W3C home > Mailing lists > Public > public-respimg@w3.org > October 2013

Re: srcN - Alternative to picture and srcset

From: Jason Grigsby <jason@cloudfour.com>
Date: Thu, 3 Oct 2013 15:58:03 -0700
Message-ID: <CADQU=pOOvawyQmhYsWH6HRau0xWbZ7As9btrNXwhGdp6-ctfBw@mail.gmail.com>
To: "Tab Atkins Jr." <jackalmage@gmail.com>, "public-respimg@w3.org" <public-respimg@w3.org>
Catching up on the proposal today. Happy to see the stuff John Mellor
mentioned on the WhatWG list almost a year ago finally getting addressed.

One thing I wondered about was the syntax in the viewport use case (
http://tabatkins.github.io/specs/respimg/Overview.html#viewport). Here is
Tab's example code:


  <img src-1="100 30em 400 70em 50%;
             pic50.png 50, pic100.png 100, pic200.png 200,
             pic400.png 400, pic800.png 800, pic1600.png 1600,
             pic3200.png 3200">

I find the first part of this to be difficult to parse. '100 30em 400 70em
50%' In order to read it, I have to pair off each. And it will get more
confusing if the author doesn't conveniently switch between pixels for
image sizes and ems for media queries.

May I suggest commas to clarify which sizes and viewports values are paired:


  <img src-1="100 30em, 400 70em, 50%;
             pic50.png 50, pic100.png 100, pic200.png 200,
             pic400.png 400, pic800.png 800, pic1600.png 1600,
             pic3200.png 3200">

-Jason




On Tue, Oct 1, 2013 at 11:30 AM, Marcos Caceres <marcos@marcosc.com> wrote:

>
>
>
> On Friday, September 27, 2013 at 6:15 PM, matmarquis.com wrote:
>
> > [ snip ]
> >
> > >
> > > >
> > > > > 3. In non-supporting browsers, the src image always will be http
> > > > > prefetched,meaning a polyfill for this syntax may not be able to
> avoid
> > > > > wasteful overhead. Element based approaches like picture can avoid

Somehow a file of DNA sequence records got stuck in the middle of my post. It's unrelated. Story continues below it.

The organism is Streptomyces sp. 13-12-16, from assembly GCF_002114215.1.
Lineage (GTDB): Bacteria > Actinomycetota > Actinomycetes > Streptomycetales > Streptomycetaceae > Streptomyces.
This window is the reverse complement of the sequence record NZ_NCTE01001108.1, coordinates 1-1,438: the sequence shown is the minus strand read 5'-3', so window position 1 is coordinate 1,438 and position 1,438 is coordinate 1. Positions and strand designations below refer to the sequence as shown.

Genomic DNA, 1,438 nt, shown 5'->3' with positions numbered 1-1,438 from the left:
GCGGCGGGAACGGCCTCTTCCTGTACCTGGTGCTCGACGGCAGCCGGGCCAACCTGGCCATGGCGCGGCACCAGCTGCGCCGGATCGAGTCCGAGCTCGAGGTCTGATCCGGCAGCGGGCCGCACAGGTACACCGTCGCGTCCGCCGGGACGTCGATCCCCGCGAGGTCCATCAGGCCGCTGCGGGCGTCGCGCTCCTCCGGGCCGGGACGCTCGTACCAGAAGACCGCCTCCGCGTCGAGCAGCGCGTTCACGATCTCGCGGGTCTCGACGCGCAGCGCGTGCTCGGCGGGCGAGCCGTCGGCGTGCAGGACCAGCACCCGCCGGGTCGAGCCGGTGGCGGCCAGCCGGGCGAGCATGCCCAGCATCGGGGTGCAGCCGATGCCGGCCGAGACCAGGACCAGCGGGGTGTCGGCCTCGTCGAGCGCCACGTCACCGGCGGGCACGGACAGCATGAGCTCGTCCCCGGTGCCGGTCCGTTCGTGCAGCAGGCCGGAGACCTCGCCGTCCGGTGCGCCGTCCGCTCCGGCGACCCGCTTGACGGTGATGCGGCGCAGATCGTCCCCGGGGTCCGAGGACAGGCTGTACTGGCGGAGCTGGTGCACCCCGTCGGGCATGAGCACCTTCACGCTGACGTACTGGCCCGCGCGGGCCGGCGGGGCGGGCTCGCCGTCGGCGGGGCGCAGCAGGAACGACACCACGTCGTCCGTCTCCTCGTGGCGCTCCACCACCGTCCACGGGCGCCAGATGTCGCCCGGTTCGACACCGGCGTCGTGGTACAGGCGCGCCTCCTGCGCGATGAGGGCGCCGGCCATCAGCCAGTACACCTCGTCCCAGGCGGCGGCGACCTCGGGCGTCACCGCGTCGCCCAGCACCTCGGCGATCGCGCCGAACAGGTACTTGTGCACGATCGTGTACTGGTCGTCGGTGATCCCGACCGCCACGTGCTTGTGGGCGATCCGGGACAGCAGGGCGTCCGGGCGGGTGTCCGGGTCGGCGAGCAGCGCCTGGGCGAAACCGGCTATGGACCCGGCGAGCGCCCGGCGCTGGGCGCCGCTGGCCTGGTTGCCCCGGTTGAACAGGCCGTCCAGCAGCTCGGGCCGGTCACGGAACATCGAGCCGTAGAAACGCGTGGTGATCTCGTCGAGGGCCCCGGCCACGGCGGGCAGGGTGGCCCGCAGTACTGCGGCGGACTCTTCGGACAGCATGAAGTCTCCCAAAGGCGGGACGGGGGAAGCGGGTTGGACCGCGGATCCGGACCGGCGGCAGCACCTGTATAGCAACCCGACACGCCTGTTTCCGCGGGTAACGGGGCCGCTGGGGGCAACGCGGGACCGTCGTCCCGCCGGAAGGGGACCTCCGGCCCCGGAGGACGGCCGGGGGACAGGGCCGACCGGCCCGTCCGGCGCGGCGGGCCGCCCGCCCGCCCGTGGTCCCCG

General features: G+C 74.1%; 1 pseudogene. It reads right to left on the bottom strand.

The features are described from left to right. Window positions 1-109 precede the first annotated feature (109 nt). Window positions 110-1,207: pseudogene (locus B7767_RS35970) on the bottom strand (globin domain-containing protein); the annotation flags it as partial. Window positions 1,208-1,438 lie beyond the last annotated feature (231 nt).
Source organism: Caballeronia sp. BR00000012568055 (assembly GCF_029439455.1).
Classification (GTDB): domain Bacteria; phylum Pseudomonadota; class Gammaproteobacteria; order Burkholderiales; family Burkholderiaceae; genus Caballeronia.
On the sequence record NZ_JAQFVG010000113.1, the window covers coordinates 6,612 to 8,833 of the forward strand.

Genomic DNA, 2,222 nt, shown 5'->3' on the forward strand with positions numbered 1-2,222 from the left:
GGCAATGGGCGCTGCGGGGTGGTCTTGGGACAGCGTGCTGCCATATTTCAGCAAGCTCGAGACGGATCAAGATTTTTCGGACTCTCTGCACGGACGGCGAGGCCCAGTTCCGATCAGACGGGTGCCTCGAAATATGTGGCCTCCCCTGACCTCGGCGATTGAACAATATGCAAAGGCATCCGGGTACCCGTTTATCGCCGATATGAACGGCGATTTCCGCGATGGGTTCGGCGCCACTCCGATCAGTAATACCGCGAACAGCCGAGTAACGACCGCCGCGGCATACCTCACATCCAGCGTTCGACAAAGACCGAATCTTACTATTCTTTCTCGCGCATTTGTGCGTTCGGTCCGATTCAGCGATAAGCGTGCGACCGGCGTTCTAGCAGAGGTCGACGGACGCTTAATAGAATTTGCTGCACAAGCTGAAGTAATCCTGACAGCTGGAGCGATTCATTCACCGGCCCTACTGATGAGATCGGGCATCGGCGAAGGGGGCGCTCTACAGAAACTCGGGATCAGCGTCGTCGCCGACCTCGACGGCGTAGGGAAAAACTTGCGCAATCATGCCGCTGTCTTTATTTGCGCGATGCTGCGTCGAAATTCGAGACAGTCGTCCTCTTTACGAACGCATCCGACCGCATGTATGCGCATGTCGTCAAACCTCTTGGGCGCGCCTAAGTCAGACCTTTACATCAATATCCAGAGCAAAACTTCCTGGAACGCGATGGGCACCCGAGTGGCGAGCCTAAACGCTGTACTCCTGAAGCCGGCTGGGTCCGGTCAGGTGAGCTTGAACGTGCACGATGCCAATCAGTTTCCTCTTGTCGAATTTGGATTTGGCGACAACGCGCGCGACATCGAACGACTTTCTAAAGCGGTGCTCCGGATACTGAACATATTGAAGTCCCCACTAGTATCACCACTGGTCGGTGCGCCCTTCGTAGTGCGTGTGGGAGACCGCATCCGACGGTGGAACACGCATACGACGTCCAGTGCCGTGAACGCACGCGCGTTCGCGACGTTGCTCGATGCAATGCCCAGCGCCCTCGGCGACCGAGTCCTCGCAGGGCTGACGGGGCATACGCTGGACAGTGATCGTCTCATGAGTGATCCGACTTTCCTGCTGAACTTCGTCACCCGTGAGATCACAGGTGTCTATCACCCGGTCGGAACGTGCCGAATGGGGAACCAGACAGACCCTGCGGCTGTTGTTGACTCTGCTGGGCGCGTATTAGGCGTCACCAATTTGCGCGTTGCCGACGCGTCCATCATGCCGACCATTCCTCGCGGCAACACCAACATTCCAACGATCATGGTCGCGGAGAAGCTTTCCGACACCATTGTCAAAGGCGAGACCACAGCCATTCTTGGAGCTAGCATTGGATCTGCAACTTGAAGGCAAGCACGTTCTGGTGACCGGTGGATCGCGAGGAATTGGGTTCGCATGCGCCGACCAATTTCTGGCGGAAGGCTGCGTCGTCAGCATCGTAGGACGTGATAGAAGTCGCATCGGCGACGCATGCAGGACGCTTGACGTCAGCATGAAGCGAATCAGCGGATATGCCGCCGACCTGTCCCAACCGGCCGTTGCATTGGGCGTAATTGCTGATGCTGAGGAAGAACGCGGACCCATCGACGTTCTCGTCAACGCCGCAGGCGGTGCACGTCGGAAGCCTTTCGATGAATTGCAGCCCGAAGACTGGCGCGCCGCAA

> overhead
> > > > > through use of noscript wrappers on fallback content. Could srcN be
> > > > > polyfilled without waste?
> > > >
> > > >
> > > > To an extent. If you avoid use of src entirely and polyfill with
> > > > script in downlevel browsers, you'll get good behavior in new
> > > > browsers, okay (script-gated) behavior in older browsers running
> > > > script, and failure in older browsers without JS.
> > > >
> > > > Alternately, a similar strategy to what you described can be used:
> > > >
> > > > <img src1="..." src2="...">
> > > > <noscript><img src="..."></noscript>
> > > >
> > > > This is then similar to the behavior of your proposal - it's good in
> > > > up-level browsers running script and down-level browsers not running
> > > > script, okay in down-level browsers running script, and bad in
> > > > up-level browsers not running script (as both images will be shown).
> > > > This last problem could probably be worked around by adding a
> > > > src1="0x0_image.png" to the fallback, so the image still shows up in
> > > > the page, but doesn't display.
> > > >
> > > > ~TJ
> > >
> > >
> > > I can dig it up to confirm, but I thought there were existing
> (popular) browsers that will make a wasteful HTTP request on <img> even if
> a src attr is omitted? Perhaps someone else can chime in.
> >
> > It looks as it if isnt entirely uncommon, based on
> http://www.nczonline.net/blog/2010/07/13/empty-string-urls-browser-update/
> >
> > I wrote up some of my initial thoughts on potential polyfill patterns at
> https://etherpad.mozilla.org/polyfilling-srcN  Id love to get more eyes
> on it.
> Some more discussions going on here:
> https://gist.github.com/bjankord/6781503
>
>
>


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Received on Thursday, 3 October 2013 22:58:50 UTC

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